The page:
Essays on Critical Evaluation of Maslow and Hertzberg Motivational Theories Coursework

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The paper "Critical Evaluation of Maslow and Hertzberg Motivational Theories" is a great example of management coursework.   Motivation is a goal-oriented behavior activation or energisation or willingness to exert more effort (Gallagher & Einhorn, 1976). It is the urge that forces people to act and behave in certain ways. This can come from within or it can be as a result of external influence. If motivation originates from within, it is referred to as intrinsic while if it is as a result of external influence then it is called extrinsic motivation. High educational achievements and enjoyments by students are examples of intrinsic motivation (Lepper, Green, and Nisbett, 1973).

Environmental factors such as being coerced to do something against your will are an example of extrinsic motivation. Workplace conditions such as the amount of salary paid and management policies are also external motivators. Various theories agree that motivation may originate from the basic need to reduce physical pain and increase pleasure or it may involve specific needs (Lepper, Green, and Nisbett, 1973). These specific needs may include resting and eating, or object desired goal, idea, hobby or it may be due reasons which are less apparent such as morality, altruism, avoidance of mortality or selfishness (Gallagher and Einhorn, 1976). A number of motivational theories have been put forward by the motivational theorist.

They include Hertzberg, Erg, McClelland and Maslow motivational theories. These theories have roots from diverse ideologies and philosophies which make each of them be unique. This paper gives an overview of Hertzberg theory and Maslow theory. It will also highlight theoretical and practical strengths and limitations of these two theories. The paper will finally discuss the application of these theories in modern organizations. Overview of Hertzberg and Maslow theories Hertzberg theory This theory was started by Fredrick Hertzberg and it deals with two factors.

It is also referred to as a motivator hygiene theory. Hertzberg stated that the opposite of satisfaction is no satisfaction and the opposite of dissatisfaction is no dissatisfaction (Gallagher and Einhorn, 1976). Thus job enrichment (motivator) and de-motivation (hygiene) factors are required for people to move from dissatisfaction to satisfaction. Motivators are intrinsic factors while hygiene is extrinsic factors. Things like autonomy, recognition, freedom, achievements and advancements constitute motivators.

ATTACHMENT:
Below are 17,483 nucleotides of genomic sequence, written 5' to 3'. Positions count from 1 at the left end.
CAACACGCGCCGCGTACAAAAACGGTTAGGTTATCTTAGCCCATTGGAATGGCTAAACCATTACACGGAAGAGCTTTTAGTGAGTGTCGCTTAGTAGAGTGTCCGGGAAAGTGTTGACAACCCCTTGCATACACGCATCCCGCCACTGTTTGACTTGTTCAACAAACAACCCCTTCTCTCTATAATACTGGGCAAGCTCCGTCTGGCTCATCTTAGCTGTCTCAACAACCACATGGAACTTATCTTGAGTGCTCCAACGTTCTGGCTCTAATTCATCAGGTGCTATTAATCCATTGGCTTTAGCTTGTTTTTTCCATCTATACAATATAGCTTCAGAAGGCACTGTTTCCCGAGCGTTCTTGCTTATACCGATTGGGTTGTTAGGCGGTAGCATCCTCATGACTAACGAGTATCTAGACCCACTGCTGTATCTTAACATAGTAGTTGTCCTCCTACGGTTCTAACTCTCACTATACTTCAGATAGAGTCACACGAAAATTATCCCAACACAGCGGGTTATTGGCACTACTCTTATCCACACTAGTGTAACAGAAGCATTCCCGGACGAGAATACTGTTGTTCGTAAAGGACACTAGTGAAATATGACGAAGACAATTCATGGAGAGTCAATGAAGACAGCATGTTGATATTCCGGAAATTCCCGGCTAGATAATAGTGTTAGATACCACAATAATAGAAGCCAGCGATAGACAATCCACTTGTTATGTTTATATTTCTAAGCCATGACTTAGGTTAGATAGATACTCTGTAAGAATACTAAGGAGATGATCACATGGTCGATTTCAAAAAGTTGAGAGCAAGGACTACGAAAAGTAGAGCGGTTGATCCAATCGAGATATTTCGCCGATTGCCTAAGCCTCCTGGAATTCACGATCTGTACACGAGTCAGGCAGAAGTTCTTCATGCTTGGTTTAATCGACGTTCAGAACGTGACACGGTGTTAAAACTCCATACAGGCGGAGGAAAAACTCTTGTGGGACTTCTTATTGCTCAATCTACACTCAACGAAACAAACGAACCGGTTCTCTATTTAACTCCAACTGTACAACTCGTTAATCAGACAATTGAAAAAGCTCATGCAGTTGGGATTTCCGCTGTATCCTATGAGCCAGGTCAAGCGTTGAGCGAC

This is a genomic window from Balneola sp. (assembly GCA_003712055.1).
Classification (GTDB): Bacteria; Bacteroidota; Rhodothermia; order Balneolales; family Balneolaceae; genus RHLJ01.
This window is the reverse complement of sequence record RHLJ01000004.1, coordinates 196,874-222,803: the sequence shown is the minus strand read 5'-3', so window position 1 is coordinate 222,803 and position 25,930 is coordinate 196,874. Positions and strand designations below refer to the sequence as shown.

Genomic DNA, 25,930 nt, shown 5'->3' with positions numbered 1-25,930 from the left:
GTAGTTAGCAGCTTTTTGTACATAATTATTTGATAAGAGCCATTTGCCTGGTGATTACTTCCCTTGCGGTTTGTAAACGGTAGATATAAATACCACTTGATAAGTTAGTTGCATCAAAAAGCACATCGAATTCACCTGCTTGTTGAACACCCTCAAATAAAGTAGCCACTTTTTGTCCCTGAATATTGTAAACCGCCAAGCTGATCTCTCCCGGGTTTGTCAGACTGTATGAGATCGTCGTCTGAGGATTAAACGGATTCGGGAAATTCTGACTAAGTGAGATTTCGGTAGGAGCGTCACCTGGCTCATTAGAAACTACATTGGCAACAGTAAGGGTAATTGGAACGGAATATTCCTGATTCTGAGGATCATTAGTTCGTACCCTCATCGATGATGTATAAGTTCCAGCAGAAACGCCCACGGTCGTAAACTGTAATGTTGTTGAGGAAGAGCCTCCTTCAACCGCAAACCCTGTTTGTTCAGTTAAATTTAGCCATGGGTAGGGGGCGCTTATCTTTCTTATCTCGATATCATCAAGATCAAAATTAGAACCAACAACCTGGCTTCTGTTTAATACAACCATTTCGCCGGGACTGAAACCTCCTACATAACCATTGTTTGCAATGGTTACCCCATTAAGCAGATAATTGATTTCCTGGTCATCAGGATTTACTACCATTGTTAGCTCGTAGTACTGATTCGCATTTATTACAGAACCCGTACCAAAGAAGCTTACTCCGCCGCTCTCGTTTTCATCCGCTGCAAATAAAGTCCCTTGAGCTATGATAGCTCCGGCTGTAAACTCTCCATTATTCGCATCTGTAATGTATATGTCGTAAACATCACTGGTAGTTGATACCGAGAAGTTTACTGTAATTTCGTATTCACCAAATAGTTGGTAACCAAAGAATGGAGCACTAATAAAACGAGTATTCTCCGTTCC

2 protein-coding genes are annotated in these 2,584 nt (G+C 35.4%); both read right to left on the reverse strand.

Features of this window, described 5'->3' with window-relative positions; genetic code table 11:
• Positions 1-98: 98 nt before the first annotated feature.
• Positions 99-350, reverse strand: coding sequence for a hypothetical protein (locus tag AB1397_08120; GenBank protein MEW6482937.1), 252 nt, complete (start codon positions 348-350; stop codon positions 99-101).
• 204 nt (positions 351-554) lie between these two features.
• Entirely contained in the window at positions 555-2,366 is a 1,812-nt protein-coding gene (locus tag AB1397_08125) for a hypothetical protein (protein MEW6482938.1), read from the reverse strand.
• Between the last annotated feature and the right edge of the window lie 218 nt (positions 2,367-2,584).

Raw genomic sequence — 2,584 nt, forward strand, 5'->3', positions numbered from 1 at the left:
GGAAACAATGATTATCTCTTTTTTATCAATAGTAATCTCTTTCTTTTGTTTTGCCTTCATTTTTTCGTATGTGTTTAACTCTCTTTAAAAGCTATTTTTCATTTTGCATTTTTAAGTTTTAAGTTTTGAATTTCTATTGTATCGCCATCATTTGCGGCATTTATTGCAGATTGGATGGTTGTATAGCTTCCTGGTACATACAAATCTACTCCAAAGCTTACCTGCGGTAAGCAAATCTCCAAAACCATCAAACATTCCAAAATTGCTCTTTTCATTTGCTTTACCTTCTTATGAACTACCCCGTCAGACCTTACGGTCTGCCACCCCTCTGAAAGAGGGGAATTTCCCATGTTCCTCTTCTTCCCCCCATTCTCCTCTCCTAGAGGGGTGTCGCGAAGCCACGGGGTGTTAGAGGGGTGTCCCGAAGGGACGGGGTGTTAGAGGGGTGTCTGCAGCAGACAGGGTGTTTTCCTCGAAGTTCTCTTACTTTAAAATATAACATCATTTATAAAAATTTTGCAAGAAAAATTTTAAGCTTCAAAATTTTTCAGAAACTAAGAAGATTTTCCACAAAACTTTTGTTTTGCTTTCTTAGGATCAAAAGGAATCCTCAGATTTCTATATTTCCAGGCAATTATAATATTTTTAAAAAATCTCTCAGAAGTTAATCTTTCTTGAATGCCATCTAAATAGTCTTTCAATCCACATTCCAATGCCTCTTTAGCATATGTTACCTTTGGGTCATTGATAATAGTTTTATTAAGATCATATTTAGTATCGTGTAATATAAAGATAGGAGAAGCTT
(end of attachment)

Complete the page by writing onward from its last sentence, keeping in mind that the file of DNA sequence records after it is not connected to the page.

Autonomy in the workplace usually creates confidence among employees. Recognition of accomplishments by employees motivates them to work even harder to be recognized in the future. Physical conditions in the workplace constitute hygiene factors. They include things like administrative efficiency, the relationship between employees, style of supervision and policies of the organization. An organization which fails to recognize employees’ efforts or achievements is most likely to demoralize or de-motivate the employees (Deci, 1972). Maslow theory Maslow motivational theory was postulated by Abraham Maslow. He postulated that human needs are hierarchical and that the behaviour of people is dependent on the lowest un-acquired need.

In this hierarchy, there are five levels of needs. These include physiological needs, security or safety needs, love or sense of belonging, self-esteem and self-actualization need. Physiological needs are found at the lowest level of the hierarchy and they include sex, sleep and hunger (Lepper, Green, and Nisbett, 1973). Without the satisfaction of these needs, the behaviour of people will be directed and dominated by the effort to minimize internal discomfort.

References

Buhler, P.M. Managing in the new millennium: understanding the manager’s motivational tool bag. pp. 20-22.

Deci, E. Intrinsic motivation, extrinsic reinforcement, and inequity. Journal of Personality and Social Psychology 22.1 (1972): 113–120.

Gallagher, William & Einhorn, Hillel. Motivation theory and job design. Journal of Business, 49.3 (1976): 358-373

Halepota, H. A., 2005. Motivational theories and their application in construction. Cost Engineering, 47.3 (2005): 14-18.

Lepper, M. R., Greene, D. & Nisbett, R. E. Undermining children's intrinsic interest with extrinsic rewards: A test of the over justification hypothesis. Journal of Personality and Social Psychology, 28, 1, (1973): 129-137.

Weightman, Jane. The Employee Motivation Audit. London: Cambridge Strategy Publications, 2008.

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